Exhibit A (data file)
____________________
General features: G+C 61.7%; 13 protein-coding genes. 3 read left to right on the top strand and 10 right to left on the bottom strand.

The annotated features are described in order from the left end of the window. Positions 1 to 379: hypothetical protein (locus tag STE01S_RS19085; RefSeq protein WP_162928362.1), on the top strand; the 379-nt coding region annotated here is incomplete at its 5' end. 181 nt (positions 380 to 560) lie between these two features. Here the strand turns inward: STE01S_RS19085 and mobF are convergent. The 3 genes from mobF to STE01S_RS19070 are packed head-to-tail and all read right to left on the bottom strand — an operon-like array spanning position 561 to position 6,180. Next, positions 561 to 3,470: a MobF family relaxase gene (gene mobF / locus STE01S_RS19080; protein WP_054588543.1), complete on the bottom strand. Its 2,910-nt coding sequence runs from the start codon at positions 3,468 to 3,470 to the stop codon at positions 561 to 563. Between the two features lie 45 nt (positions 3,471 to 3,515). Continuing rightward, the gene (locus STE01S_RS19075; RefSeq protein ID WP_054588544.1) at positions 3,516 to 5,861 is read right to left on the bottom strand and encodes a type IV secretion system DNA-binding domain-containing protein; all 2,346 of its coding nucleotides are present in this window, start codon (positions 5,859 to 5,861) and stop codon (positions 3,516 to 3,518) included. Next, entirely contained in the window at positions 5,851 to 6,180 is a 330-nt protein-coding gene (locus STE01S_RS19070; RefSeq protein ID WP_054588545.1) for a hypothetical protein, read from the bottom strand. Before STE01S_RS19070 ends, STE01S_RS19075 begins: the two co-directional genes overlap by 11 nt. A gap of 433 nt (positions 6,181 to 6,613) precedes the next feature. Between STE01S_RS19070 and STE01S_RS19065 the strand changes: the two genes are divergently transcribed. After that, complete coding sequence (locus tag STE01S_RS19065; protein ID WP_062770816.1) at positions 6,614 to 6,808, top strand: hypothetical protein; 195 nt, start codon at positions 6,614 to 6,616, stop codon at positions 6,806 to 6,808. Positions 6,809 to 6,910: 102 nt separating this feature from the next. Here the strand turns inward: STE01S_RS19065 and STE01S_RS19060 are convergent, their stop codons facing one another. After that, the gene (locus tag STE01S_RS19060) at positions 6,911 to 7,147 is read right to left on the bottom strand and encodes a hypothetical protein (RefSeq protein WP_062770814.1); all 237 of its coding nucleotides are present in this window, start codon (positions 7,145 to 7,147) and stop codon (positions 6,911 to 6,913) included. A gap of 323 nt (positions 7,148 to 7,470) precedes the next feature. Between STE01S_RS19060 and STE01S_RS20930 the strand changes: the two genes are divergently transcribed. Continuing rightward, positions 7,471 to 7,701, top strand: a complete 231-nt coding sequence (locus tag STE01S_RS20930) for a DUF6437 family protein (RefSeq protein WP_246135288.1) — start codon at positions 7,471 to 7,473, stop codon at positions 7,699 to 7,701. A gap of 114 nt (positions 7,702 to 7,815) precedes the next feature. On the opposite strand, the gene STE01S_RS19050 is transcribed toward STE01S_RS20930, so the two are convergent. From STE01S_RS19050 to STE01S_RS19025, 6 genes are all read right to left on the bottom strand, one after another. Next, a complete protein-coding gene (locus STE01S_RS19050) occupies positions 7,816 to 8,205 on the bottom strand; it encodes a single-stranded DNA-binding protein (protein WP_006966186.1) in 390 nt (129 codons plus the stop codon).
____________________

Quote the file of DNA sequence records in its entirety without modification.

General features: G+C 61.7%; 13 protein-coding genes. 3 read left to right on the top strand and 10 right to left on the bottom strand.

The annotated features are described in order from the left end of the window. Positions 1 to 379: hypothetical protein (locus tag STE01S_RS19085; RefSeq protein WP_162928362.1), on the top strand; the 379-nt coding region annotated here is incomplete at its 5' end. 181 nt (positions 380 to 560) lie between these two features. Here the strand turns inward: STE01S_RS19085 and mobF are convergent. The 3 genes from mobF to STE01S_RS19070 are packed head-to-tail and all read right to left on the bottom strand — an operon-like array spanning position 561 to position 6,180. Next, positions 561 to 3,470: a MobF family relaxase gene (gene mobF / locus STE01S_RS19080; protein WP_054588543.1), complete on the bottom strand. Its 2,910-nt coding sequence runs from the start codon at positions 3,468 to 3,470 to the stop codon at positions 561 to 563. Between the two features lie 45 nt (positions 3,471 to 3,515). Continuing rightward, the gene (locus STE01S_RS19075; RefSeq protein ID WP_054588544.1) at positions 3,516 to 5,861 is read right to left on the bottom strand and encodes a type IV secretion system DNA-binding domain-containing protein; all 2,346 of its coding nucleotides are present in this window, start codon (positions 5,859 to 5,861) and stop codon (positions 3,516 to 3,518) included. Next, entirely contained in the window at positions 5,851 to 6,180 is a 330-nt protein-coding gene (locus STE01S_RS19070; RefSeq protein ID WP_054588545.1) for a hypothetical protein, read from the bottom strand. Before STE01S_RS19070 ends, STE01S_RS19075 begins: the two co-directional genes overlap by 11 nt. A gap of 433 nt (positions 6,181 to 6,613) precedes the next feature. Between STE01S_RS19070 and STE01S_RS19065 the strand changes: the two genes are divergently transcribed. After that, complete coding sequence (locus tag STE01S_RS19065; protein ID WP_062770816.1) at positions 6,614 to 6,808, top strand: hypothetical protein; 195 nt, start codon at positions 6,614 to 6,616, stop codon at positions 6,806 to 6,808. Positions 6,809 to 6,910: 102 nt separating this feature from the next. Here the strand turns inward: STE01S_RS19065 and STE01S_RS19060 are convergent, their stop codons facing one another. After that, the gene (locus tag STE01S_RS19060) at positions 6,911 to 7,147 is read right to left on the bottom strand and encodes a hypothetical protein (RefSeq protein WP_062770814.1); all 237 of its coding nucleotides are present in this window, start codon (positions 7,145 to 7,147) and stop codon (positions 6,911 to 6,913) included. A gap of 323 nt (positions 7,148 to 7,470) precedes the next feature. Between STE01S_RS19060 and STE01S_RS20930 the strand changes: the two genes are divergently transcribed. Continuing rightward, positions 7,471 to 7,701, top strand: a complete 231-nt coding sequence (locus tag STE01S_RS20930) for a DUF6437 family protein (RefSeq protein WP_246135288.1) — start codon at positions 7,471 to 7,473, stop codon at positions 7,699 to 7,701. A gap of 114 nt (positions 7,702 to 7,815) precedes the next feature. On the opposite strand, the gene STE01S_RS19050 is transcribed toward STE01S_RS20930, so the two are convergent. From STE01S_RS19050 to STE01S_RS19025, 6 genes are all read right to left on the bottom strand, one after another. Next, a complete protein-coding gene (locus STE01S_RS19050) occupies positions 7,816 to 8,205 on the bottom strand; it encodes a single-stranded DNA-binding protein (protein WP_006966186.1) in 390 nt (129 codons plus the stop codon).